For much of 2012, it seemed just about every major issue confronting states and the federal government was put on hold in anticipation of the impending election. With that process finally over, lawmakers will settle in to try and solve a myriad of thorny problems in 2013. Over the next few issues, SNCJ will review some of the most pressing matters facing states in the New Year. HEALTH INSURANCE EXCHANGES - With the Affordable Care Act having been upheld by both the U.S. Supreme Court and, in effect, the voters, many states will now turn their full attention to determining how they will implement the health reform law's many tenets. Chief among them is the creation of health insurance exchanges, online portals where individuals and small groups will in theory be able to comparison shop for affordable health policies. To date, 17 states and the District of Columbia have opted to run their own exchanges, while six more have indicated they will partner with the federal government on a hybrid state-federal model. Seventeen states have said they will defer entirely to the federal government on their exchanges. The remaining 10 are still undecided. Last month, the U.S. Department of Health and Human Services (HHS) extended the deadlines for states to inform them of which direction they plan to go: Dec. 14 for states that wish to run their own exchange or Feb. 15 for those who opt for a partnership. One major roadblock has been the failure by HHS to release final proposed rules for defining the 10 "essential health benefits" the law requires each insurance policy to cover. The law allows states to determine for themselves which benefits they will require within each of the categories, but until last month HHS had only provided states with guidelines, not the actual final rules. The agency finally issued them on Nov. 20, and some of the law's most vocal critics, including New Jersey Gov. Chris Christie (R) and Florida Gov. Rick Scott (R), have indicated they are now more willing to consider a state-run exchange. But a plethora of other challenges exist in getting the exchanges up and running in time to begin enrolling people by the deadline of Oct. 1, 2013, including massive technical hurdles that virtually necessitate each exchange be customized to fit its state's specific needs. Regardless of which option states choose, the creation of health exchanges is sure to dominate legislative agendas for the foreseeable future. MEDICAID EXPANSION - While the Supreme Court decision last June upheld the ACA's individual mandate to have health insurance, it nixed the law's other major directive, which required states to increase Medicaid eligibility to everyone at or below 138 percent of the poverty line. With expansion now voluntary, at least eight states have said they will not grow their Medicaid roles beyond current levels. How long they can remain steadfast, however, remains to be seen. The federal government will initially foot the entire bill for new Medicaid recipients in 2014, 2015 and 2016 before gradually dropping to 90 percent by 2020 and beyond. A new report released last week by the non-partisan Kaiser Family Foundation said that while states would spend an additional $76 billion over the next decade to expand their Medicaid rolls, that would mark only a 2.9 percent increase over what they would spend anyway without the law. The federal government, meanwhile, would cover over $950 billion in expanded Medicaid costs. That is likely to be a temptation many lawmakers and perhaps even some currently reluctant governors find too much to resist. PHARMACY OVERSIGHT - This year's deadly meningitis outbreak caused by tainted drugs distributed by a Massachusetts compounding pharmacy has already spurred action in several states and Congress. While many observers are urging Congress to increase federal oversight of the pharmacies, the bulk of regulation currently falls primarily to the states. Since the outbreak - which has killed 36 people nationwide and sickened hundreds more -Ohio and Texas are among several states that have ramped up inspections, while others have put together task forces to study oversight changes. Legislation has also been introduced in New Jersey (AB 3453/SB 2365) to toughen the rules for accreditation for compounding pharmacies, and some states, including California and Maryland, are considering requiring out-of-state pharmacies that sell drugs in their states to be regularly inspected by an independent agency. FRACKING - According to State Net, over 130 bills dealing with the natural gas and oil extraction process known as hydraulic fracturing, or fracking, are currently pending in statehouses. Ohio Gov. John Kasich (R) signed sweeping legislation last summer to regulate the process in the Buckeye State, and Colorado Gov. John Hickenlooper (D) and Michigan Gov. Rick Snyder (R) have expressed strong support for the process in their states. But fracking - which entails injecting large amounts of water deep into the ground to break up Marcellus shale deposits that contain oil and natural gas - continues to draw strong opposition from environmental groups, which claim it contaminates drinking water supplies and causes other environmental damage. The most notable conflicts continue in New York, which has had a moratorium on fracking since 2010. New York Gov. Andrew Cuomo (D) is now considering a proposal to allow fracking in a five-county region bordering Pennsylvania. But Cuomo has so far been reluctant to embrace that proposal and recently ordered another environmental review before acting on proposed new fracking regulations that would lift his state's moratorium. THE FISCAL CLIFF - The ongoing conflict in Washington D.C. over an impending combination of across-the-board sequestration cuts and tax hikes, a.k.a. the "fiscal cliff," could have a dramatic impact on states. If the cuts are allowed to go forward, states would lose billions of dollars in federal funding for education, health care, law enforcement and a host of other services. Worse, the nation's fragile economy could possibly slide back into recession, losing two million jobs along the way. As of this writing, President Obama and Congressional leaders continue to negotiate a solution for avoiding that possibility. But as the Wall Street Journal reports, many state budget chiefs have started setting aside money and targeting programs that can be quickly scaled back if no resolution is reached. INTERNET GAMBLING - In 2011, the U.S. Department of Justice issued an opinion that declared the 1961 Federal Wire Act did not specifically ban online gambling, only sports betting. Since then, a growing number of states have introduced a variety of bills to regulate some aspect of online gaming and lotteries. But now, draft legislation in Congress would effectively strip states of that power by barring all online gaming except for poker. This does not sit well with most states, which feel they are perfectly equipped to regulate online gaming on their own. With the fiscal cliff issue dominating the agenda, many observers doubt Congress will pass the measure during the current lame duck session. If that turns out to be the case, states will almost assuredly introduce a wealth of their own bills next session to either legalize or bar Internet gaming. Congress will also not have seen the last of the issue, as the gaming industry is overwhelmingly in favor of federal legislation over a litany of differing state statutes. SOCIAL NETWORK ACCESS - Lawmakers have considered a plethora of workplace and hiring issues in recent years. A trend has developed to bar employers from asking current workers and potential hires for log-in information for their personal social networking accounts, such as Facebook and Twitter. Illinois, California and Maryland have barred the practice, and California and Delaware have extended that prohibition to colleges and universities as well. Variations of these measures are pending in over a dozen states, with more likely in the coming session.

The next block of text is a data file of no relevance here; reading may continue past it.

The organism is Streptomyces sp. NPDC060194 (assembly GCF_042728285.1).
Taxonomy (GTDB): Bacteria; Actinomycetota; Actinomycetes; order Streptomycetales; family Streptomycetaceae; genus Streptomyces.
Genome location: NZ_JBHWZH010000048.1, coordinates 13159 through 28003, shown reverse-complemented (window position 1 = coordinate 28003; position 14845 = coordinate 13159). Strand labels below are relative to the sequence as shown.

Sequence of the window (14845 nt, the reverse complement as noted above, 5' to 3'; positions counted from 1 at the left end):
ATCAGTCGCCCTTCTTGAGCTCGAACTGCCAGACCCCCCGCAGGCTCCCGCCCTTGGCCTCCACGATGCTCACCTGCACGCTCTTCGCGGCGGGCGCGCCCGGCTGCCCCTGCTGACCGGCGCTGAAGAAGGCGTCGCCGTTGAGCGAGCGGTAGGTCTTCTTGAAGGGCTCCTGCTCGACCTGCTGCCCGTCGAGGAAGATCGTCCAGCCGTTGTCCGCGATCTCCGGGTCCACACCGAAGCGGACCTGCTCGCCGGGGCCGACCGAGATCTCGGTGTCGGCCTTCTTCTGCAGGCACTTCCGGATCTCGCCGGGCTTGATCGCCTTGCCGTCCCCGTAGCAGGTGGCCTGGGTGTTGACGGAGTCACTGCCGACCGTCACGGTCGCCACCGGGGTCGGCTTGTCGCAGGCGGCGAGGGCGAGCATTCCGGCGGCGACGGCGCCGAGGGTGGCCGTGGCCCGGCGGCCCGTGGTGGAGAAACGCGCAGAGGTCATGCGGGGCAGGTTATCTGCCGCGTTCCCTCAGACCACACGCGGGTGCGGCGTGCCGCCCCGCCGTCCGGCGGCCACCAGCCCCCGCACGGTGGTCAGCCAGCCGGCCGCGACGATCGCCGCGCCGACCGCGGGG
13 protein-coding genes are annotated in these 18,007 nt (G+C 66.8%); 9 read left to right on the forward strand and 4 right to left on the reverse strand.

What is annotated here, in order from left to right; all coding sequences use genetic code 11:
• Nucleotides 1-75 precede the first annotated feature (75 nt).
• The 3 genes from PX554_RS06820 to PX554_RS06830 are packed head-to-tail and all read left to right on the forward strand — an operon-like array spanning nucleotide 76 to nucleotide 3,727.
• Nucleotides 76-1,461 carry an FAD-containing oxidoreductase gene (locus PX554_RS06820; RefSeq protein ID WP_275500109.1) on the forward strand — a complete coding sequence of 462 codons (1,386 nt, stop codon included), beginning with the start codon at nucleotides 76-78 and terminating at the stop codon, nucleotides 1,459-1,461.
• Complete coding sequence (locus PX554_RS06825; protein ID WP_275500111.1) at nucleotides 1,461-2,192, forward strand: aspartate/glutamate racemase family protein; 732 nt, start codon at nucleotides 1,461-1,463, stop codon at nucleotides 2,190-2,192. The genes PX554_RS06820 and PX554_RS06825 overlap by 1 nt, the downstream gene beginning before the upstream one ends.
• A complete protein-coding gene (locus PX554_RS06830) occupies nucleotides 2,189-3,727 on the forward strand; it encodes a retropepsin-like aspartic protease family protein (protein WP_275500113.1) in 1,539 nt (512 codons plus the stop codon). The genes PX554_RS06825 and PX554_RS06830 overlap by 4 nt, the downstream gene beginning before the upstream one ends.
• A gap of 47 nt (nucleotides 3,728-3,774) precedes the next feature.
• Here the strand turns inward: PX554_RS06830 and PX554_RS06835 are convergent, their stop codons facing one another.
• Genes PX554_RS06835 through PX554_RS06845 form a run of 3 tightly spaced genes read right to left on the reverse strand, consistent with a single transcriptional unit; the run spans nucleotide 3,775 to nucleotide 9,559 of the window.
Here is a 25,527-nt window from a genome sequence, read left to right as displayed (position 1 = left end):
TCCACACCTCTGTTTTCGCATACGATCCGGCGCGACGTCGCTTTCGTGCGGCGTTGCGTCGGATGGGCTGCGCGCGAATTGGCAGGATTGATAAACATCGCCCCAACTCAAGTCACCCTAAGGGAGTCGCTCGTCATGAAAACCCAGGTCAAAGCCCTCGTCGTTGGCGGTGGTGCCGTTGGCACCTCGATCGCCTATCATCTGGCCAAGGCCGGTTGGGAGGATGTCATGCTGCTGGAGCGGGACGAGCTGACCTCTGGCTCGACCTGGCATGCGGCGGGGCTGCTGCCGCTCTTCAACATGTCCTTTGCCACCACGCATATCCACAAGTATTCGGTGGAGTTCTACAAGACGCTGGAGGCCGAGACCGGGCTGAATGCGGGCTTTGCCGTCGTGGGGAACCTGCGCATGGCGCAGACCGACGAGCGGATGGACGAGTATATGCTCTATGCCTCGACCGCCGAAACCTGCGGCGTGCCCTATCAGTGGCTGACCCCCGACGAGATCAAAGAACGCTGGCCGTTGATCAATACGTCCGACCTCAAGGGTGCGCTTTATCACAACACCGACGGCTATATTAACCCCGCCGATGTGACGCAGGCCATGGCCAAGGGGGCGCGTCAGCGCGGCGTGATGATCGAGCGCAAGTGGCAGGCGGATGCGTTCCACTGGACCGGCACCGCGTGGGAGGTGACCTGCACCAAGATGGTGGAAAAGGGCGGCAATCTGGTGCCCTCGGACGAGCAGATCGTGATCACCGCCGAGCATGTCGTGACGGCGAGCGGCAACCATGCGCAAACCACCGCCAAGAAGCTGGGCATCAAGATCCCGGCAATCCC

- By RICH EHISEN